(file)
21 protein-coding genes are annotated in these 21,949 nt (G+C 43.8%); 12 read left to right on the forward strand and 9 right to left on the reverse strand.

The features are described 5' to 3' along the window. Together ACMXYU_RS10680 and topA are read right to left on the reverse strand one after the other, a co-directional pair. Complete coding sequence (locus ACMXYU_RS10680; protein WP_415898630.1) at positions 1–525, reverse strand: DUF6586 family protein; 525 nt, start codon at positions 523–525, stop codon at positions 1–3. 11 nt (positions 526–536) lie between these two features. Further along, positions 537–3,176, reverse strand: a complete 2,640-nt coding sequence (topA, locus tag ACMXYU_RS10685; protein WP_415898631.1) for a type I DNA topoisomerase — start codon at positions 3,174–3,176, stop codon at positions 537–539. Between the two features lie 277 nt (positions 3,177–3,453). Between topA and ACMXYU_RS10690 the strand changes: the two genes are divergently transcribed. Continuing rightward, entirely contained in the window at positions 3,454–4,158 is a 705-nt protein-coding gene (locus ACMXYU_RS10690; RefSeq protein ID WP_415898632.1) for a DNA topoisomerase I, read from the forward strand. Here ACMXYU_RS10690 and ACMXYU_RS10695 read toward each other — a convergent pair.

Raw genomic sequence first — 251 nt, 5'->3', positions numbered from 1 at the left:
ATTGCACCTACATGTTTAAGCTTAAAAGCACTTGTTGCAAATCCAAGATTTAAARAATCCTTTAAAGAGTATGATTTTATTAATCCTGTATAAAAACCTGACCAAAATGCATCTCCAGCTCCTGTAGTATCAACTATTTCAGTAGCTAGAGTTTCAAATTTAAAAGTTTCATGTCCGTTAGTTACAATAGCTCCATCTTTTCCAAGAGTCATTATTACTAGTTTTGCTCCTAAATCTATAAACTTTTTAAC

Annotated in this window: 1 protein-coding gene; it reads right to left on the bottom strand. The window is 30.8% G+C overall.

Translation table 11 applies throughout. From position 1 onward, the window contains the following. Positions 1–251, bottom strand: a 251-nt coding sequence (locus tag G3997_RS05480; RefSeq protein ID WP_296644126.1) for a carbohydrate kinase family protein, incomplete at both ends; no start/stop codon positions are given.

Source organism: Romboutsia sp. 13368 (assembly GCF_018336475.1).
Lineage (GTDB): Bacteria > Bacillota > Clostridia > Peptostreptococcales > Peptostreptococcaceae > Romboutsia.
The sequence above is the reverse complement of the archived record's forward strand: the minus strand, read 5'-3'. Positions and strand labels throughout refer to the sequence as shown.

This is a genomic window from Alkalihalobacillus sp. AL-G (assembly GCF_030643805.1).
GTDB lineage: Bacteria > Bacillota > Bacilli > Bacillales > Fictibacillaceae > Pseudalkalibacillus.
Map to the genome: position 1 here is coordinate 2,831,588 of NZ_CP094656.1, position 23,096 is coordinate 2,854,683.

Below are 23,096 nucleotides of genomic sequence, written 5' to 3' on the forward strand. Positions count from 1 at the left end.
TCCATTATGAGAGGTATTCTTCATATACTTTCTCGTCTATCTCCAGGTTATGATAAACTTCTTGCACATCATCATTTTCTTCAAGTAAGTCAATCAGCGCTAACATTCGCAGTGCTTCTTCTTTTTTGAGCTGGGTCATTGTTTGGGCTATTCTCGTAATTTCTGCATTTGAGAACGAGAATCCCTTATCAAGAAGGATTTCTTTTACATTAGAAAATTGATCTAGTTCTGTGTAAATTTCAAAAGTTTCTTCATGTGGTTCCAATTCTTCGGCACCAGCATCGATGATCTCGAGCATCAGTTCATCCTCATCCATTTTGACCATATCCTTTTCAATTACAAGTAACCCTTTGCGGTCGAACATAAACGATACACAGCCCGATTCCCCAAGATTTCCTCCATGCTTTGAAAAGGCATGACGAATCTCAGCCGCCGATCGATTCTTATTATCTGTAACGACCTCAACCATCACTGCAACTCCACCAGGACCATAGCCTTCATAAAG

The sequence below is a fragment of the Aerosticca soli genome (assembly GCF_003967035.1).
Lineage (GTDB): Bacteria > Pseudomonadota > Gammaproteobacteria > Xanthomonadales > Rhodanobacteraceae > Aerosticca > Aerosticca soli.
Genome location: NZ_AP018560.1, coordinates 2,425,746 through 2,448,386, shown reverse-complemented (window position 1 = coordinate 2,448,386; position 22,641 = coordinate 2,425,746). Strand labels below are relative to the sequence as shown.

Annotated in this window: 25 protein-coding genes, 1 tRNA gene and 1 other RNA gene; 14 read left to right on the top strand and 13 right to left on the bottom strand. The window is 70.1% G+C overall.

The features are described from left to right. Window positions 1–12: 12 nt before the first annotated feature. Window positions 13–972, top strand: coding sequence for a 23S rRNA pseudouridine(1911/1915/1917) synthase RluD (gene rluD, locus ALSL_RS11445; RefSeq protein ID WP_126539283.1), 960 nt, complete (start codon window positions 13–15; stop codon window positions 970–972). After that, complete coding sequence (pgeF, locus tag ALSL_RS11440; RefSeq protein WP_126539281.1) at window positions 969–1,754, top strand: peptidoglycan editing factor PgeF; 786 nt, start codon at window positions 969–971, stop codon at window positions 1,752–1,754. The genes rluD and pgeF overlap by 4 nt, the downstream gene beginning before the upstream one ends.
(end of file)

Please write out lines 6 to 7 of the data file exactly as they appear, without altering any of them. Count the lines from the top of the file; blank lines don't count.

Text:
Translation table 11 applies throughout. From position 1 onward, the window contains the following. Positions 1–251, bottom strand: a 251-nt coding sequence (locus tag G3997_RS05480; RefSeq protein ID WP_296644126.1) for a carbohydrate kinase family protein, incomplete at both ends; no start/stop codon positions are given.

Source organism: Romboutsia sp. 13368 (assembly GCF_018336475.1).